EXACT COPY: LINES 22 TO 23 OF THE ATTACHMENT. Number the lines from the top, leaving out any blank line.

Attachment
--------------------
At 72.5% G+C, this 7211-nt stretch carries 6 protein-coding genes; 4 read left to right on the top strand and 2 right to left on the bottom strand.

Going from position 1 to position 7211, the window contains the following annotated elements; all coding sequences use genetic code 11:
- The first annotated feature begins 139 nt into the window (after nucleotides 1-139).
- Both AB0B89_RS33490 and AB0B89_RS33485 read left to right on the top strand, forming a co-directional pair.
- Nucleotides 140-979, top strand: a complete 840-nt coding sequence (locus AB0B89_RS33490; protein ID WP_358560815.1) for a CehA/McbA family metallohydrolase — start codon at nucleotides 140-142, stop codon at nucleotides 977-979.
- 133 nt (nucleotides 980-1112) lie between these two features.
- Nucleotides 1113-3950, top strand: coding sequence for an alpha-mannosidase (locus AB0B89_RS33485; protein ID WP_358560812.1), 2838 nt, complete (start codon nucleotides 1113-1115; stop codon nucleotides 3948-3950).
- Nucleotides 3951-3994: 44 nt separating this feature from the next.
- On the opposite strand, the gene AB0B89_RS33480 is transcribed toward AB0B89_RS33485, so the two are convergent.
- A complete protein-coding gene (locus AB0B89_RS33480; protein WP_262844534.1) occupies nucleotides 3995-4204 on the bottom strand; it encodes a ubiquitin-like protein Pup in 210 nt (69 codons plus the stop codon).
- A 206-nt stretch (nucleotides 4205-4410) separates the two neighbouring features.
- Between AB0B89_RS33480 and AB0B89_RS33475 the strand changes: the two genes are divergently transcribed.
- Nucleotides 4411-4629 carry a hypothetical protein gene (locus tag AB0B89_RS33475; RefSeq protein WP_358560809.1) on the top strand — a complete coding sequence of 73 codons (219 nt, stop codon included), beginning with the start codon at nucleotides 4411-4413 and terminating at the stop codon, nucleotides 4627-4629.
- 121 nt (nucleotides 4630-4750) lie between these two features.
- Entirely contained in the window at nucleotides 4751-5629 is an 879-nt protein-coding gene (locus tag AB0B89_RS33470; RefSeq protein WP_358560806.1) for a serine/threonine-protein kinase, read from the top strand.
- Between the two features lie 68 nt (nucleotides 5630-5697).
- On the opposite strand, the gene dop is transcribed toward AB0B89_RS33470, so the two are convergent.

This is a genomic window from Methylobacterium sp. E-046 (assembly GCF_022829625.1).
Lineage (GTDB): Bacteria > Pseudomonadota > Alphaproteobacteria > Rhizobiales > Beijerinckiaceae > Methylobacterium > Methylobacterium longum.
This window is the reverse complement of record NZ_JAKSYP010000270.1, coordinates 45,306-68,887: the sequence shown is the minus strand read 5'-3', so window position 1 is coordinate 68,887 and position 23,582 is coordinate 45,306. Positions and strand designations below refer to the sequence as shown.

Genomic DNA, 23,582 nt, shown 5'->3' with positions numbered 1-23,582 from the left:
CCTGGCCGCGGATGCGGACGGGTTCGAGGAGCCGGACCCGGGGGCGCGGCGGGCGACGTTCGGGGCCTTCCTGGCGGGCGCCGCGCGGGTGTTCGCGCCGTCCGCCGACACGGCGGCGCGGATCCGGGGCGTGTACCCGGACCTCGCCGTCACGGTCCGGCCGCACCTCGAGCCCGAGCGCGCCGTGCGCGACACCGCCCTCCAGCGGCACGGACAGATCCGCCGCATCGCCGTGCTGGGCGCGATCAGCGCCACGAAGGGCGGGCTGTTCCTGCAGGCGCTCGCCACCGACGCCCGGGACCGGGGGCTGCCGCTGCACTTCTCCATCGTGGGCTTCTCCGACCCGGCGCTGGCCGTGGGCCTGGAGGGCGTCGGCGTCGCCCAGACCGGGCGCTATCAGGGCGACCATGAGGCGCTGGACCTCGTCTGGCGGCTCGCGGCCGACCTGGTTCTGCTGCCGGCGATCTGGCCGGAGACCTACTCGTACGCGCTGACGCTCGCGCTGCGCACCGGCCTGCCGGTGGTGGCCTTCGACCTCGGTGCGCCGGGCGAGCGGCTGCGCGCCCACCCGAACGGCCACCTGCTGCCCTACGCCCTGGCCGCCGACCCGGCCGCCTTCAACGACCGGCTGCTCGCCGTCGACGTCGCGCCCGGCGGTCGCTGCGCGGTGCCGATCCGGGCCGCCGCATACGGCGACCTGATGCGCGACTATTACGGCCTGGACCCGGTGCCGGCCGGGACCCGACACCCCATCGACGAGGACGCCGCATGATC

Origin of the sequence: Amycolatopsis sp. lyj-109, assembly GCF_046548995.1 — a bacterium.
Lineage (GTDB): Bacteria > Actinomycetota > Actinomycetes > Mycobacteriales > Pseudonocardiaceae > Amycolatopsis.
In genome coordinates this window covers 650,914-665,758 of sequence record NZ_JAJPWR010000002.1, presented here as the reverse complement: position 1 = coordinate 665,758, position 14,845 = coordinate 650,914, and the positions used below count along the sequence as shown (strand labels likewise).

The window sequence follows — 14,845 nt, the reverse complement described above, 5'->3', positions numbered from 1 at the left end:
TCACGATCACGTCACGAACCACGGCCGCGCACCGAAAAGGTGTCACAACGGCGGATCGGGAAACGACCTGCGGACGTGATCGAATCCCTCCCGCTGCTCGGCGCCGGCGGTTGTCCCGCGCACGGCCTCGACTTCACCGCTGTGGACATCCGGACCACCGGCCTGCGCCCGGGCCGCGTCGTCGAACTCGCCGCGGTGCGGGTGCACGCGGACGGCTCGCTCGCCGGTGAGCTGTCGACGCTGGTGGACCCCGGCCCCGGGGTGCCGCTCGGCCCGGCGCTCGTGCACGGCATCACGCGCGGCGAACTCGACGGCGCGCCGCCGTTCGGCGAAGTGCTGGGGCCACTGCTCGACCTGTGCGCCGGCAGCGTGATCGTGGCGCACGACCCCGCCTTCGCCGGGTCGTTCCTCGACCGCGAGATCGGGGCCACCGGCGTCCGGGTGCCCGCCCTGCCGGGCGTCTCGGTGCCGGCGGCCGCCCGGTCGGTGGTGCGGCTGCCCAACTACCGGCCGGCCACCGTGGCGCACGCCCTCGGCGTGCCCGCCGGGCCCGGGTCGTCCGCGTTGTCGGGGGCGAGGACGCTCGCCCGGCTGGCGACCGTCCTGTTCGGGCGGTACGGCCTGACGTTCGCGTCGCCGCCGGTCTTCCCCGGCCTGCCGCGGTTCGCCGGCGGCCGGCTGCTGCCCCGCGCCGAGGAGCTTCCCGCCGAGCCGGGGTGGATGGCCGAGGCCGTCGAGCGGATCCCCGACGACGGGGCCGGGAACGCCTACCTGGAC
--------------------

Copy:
CCTGGCCGCGGATGCGGACGGGTTCGAGGAGCCGGACCCGGGGGCGCGGCGGGCGACGTTCGGGGCCTTCCTGGCGGGCGCCGCGCGGGTGTTCGCGCCGTCCGCCGACACGGCGGCGCGGATCCGGGGCGTGTACCCGGACCTCGCCGTCACGGTCCGGCCGCACCTCGAGCCCGAGCGCGCCGTGCGCGACACCGCCCTCCAGCGGCACGGACAGATCCGCCGCATCGCCGTGCTGGGCGCGATCAGCGCCACGAAGGGCGGGCTGTTCCTGCAGGCGCTCGCCACCGACGCCCGGGACCGGGGGCTGCCGCTGCACTTCTCCATCGTGGGCTTCTCCGACCCGGCGCTGGCCGTGGGCCTGGAGGGCGTCGGCGTCGCCCAGACCGGGCGCTATCAGGGCGACCATGAGGCGCTGGACCTCGTCTGGCGGCTCGCGGCCGACCTGGTTCTGCTGCCGGCGATCTGGCCGGAGACCTACTCGTACGCGCTGACGCTCGCGCTGCGCACCGGCCTGCCGGTGGTGGCCTTCGACCTCGGTGCGCCGGGCGAGCGGCTGCGCGCCCACCCGAACGGCCACCTGCTGCCCTACGCCCTGGCCGCCGACCCGGCCGCCTTCAACGACCGGCTGCTCGCCGTCGACGTCGCGCCCGGCGGTCGCTGCGCGGTGCCGATCCGGGCCGCCGCATACGGCGACCTGATGCGCGACTATTACGGCCTGGACCCGGTGCCGGCCGGGACCCGACACCCCATCGACGAGGACGCCGCATGATC

Origin of the sequence: Amycolatopsis sp. lyj-109, assembly GCF_046548995.1 — a bacterium.